■■  Cough associated with ACE inhibitor therapy is well documented. Although the exact mechanism is unknown, increased sensitivity of the cough reflex may be due to accumulation or persistence of inflammatory mediators such as bradykinins, substance P, or prostaglandins within the airway. This troublesome side effect occurs with a variable incidence ranging up to 39%. Cough induced by chronic ACE inhibitor therapy responds well to sodium cromoglycate. Women are affected 3:1 compared to men. Drug discontinuation and substitution of an alternative antihypertensive agent may have to be resorted to if the condition is severe and does not respond to any treatment measures.

■■Various types of dermatitis have been reported with chronic use of ACE inhibitors. With therapeutic use, the overall incidence of rashes ranges from 6.1 to 10.9% and is dose-dependant.

Drug Interactions

·              Concomitant use of captopril and allopurinol has rarely been associated with a serum sickness or Stevens-Johnson syndrome.

·              Hypoglycaemia has been reported with simultaneous use of ACE inhibitors and insulin or oral hypoglycaemic agents. The combination of cyclosporin and ACE inhibitors may cause acute renal failure, although this is rare.

·              The combination of ACE inhibitors and potassium sparing diuretics may cause hyperkalaemia.

·              The combination of NSAIDs and ACE inhibitors may cause renal insufficiency.

·              Several cases of life-threatening anaphylactoid reactions have been reported in patients receiving ACE inhibitors and haemodialysis with a polyacrylonitrile membrane dialyzer (AN69).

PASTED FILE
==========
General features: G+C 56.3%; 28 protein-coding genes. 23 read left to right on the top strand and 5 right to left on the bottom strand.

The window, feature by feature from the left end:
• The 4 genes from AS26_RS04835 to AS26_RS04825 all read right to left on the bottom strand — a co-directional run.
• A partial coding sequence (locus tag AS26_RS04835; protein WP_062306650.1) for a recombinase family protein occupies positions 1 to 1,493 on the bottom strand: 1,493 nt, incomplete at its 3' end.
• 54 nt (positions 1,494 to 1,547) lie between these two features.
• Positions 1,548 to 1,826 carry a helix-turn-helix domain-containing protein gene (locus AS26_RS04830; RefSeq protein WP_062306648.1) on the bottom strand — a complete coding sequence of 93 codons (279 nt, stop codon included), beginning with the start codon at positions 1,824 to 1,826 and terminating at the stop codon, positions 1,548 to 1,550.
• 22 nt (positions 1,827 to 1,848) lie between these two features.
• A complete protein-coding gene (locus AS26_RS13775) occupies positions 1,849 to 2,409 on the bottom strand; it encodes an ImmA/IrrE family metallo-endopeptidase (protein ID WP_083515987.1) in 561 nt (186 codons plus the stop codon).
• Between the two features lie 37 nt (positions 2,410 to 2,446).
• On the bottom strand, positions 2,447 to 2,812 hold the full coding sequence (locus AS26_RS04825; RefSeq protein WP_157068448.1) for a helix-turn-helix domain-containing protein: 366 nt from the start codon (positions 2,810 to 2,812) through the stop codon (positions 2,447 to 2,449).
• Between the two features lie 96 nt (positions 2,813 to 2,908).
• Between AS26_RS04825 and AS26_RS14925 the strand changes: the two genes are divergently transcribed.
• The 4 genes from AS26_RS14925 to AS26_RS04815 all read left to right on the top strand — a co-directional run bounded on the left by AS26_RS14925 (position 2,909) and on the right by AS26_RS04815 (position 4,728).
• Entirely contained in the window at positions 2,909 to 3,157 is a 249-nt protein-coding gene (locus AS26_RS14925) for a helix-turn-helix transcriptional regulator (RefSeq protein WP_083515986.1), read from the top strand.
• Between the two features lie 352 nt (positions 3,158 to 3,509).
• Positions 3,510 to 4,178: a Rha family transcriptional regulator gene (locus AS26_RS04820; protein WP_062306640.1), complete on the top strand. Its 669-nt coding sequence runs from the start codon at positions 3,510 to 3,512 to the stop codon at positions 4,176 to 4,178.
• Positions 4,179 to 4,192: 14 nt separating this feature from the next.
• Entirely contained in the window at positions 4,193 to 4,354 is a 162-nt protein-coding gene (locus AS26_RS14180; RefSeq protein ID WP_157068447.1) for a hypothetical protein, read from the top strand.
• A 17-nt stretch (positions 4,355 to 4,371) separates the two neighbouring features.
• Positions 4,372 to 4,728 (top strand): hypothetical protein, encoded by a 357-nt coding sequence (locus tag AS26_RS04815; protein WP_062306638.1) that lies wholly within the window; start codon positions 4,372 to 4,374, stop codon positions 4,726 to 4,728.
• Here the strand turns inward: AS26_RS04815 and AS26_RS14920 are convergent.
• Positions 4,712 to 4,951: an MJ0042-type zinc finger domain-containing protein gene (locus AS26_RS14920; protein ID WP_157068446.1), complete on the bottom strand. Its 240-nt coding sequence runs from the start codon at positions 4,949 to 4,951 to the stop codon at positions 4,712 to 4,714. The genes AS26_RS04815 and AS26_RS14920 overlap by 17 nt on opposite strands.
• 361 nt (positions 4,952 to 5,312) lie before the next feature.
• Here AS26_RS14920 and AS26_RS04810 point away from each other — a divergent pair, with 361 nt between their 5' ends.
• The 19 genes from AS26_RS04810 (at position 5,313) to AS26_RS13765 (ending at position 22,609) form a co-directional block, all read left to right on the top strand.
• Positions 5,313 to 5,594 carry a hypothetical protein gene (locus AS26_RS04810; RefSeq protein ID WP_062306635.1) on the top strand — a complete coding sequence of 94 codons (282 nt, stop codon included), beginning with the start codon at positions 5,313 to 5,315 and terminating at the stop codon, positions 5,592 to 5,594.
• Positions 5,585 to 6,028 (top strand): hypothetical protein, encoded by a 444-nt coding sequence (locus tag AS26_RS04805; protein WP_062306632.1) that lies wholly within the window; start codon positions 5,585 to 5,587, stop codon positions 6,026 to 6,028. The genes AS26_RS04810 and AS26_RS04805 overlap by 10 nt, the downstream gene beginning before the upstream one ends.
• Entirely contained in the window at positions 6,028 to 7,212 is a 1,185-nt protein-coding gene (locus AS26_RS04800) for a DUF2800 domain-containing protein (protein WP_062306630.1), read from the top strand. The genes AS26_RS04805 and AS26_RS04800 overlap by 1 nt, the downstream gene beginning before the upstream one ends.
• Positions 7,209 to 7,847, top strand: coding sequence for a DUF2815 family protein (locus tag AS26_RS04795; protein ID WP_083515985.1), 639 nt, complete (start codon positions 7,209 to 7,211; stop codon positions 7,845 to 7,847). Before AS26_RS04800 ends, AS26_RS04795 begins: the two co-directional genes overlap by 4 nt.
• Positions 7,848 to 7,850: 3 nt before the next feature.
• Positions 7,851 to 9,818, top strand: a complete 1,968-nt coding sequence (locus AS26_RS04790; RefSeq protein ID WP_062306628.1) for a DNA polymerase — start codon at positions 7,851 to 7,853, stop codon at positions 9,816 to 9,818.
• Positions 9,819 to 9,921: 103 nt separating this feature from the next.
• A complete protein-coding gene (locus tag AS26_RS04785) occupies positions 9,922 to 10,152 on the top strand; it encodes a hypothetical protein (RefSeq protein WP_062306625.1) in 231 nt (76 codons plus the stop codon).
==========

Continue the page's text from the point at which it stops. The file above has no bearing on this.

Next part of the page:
Clinical (Toxic) Features

·              In many cases of overdose, patients remain asymptomatic.

·              Hypotension, hyperkalaemia, and renal failure: while hypotension is generally not very severe, occasional cases have been reported of profound hypotension.

·              Fatalities are rare, but have been reported.

Treatment

·              Monitor BUN and serum creatinine if there is evidence disease. Monitor vital signs, particularly blood pressure. Administration of activated charcoal in the usual manner.

·              Correction of hypotension with IV colloids and/or crystal- loids. If this fails, dopamine or adrenaline or noradrenaline may be used with caution. Infuse 10 to 20 ml/kg of isotonic fluid and place in Trendelenburg position. If hypotension persists, administer dopamine or noradrenaline. Consider central venous pressure monitoring to guide further fluid therapy.

·              Angiotensin infusion at doses ranging from 8.5 to 18 mcg/ patients who did not respond to volume and pressor infu-sions.

·              Naloxone is said to be effective in reversing hypotension induced by ACE inhibitor overdose.

·              Early endotracheal intubation should be considered in patients with ACE inhibitor induced angioedema. Orotracheal intubation may be technically difficult in patients with severe tongue swelling; be prepared to obtain a surgical airway.

·              Haemodialysis may be beneficial.